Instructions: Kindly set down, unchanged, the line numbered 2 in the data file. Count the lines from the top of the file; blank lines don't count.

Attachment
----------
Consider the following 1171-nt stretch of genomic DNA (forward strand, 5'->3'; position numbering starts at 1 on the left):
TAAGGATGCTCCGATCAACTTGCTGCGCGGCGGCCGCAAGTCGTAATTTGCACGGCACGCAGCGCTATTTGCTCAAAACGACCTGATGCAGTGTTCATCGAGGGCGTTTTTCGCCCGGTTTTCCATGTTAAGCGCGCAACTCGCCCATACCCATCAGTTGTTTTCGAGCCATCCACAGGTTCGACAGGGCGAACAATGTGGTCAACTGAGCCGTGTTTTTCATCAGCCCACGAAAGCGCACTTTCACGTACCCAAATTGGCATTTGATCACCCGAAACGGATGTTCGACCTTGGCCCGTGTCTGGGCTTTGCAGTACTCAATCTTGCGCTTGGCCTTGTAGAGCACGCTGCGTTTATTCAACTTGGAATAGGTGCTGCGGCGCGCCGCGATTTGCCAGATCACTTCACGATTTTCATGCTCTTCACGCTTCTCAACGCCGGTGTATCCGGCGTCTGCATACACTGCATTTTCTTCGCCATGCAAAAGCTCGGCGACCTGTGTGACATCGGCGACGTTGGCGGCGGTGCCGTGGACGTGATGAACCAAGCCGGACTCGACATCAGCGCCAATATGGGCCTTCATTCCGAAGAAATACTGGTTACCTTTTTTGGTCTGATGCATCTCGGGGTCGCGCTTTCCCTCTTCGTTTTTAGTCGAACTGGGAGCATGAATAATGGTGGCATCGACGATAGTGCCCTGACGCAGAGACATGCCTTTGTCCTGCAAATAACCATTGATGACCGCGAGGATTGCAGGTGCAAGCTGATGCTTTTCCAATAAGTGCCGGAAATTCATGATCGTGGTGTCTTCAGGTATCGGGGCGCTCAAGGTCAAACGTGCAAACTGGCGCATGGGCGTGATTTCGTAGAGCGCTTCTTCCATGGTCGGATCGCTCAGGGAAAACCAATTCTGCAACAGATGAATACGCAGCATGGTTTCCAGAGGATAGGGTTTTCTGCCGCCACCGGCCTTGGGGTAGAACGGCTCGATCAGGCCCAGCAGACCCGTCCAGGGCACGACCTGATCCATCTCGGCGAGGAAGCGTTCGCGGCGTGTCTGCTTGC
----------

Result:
TAAGGATGCTCCGATCAACTTGCTGCGCGGCGGCCGCAAGTCGTAATTTGCACGGCACGCAGCGCTATTTGCTCAAAACGACCTGATGCAGTGTTCATCGAGGGCGTTTTTCGCCCGGTTTTCCATGTTAAGCGCGCAACTCGCCCATACCCATCAGTTGTTTTCGAGCCATCCACAGGTTCGACAGGGCGAACAATGTGGTCAACTGAGCCGTGTTTTTCATCAGCCCACGAAAGCGCACTTTCACGTACCCAAATTGGCATTTGATCACCCGAAACGGATGTTCGACCTTGGCCCGTGTCTGGGCTTTGCAGTACTCAATCTTGCGCTTGGCCTTGTAGAGCACGCTGCGTTTATTCAACTTGGAATAGGTGCTGCGGCGCGCCGCGATTTGCCAGATCACTTCACGATTTTCATGCTCTTCACGCTTCTCAACGCCGGTGTATCCGGCGTCTGCATACACTGCATTTTCTTCGCCATGCAAAAGCTCGGCGACCTGTGTGACATCGGCGACGTTGGCGGCGGTGCCGTGGACGTGATGAACCAAGCCGGACTCGACATCAGCGCCAATATGGGCCTTCATTCCGAAGAAATACTGGTTACCTTTTTTGGTCTGATGCATCTCGGGGTCGCGCTTTCCCTCTTCGTTTTTAGTCGAACTGGGAGCATGAATAATGGTGGCATCGACGATAGTGCCCTGACGCAGAGACATGCCTTTGTCCTGCAAATAACCATTGATGACCGCGAGGATTGCAGGTGCAAGCTGATGCTTTTCCAATAAGTGCCGGAAATTCATGATCGTGGTGTCTTCAGGTATCGGGGCGCTCAAGGTCAAACGTGCAAACTGGCGCATGGGCGTGATTTCGTAGAGCGCTTCTTCCATGGTCGGATCGCTCAGGGAAAACCAATTCTGCAACAGATGAATACGCAGCATGGTTTCCAGAGGATAGGGTTTTCTGCCGCCACCGGCCTTGGGGTAGAACGGCTCGATCAGGCCCAGCAGACCCGTCCAGGGCACGACCTGATCCATCTCGGCGAGGAAGCGTTCGCGGCGTGTCTGCTTGC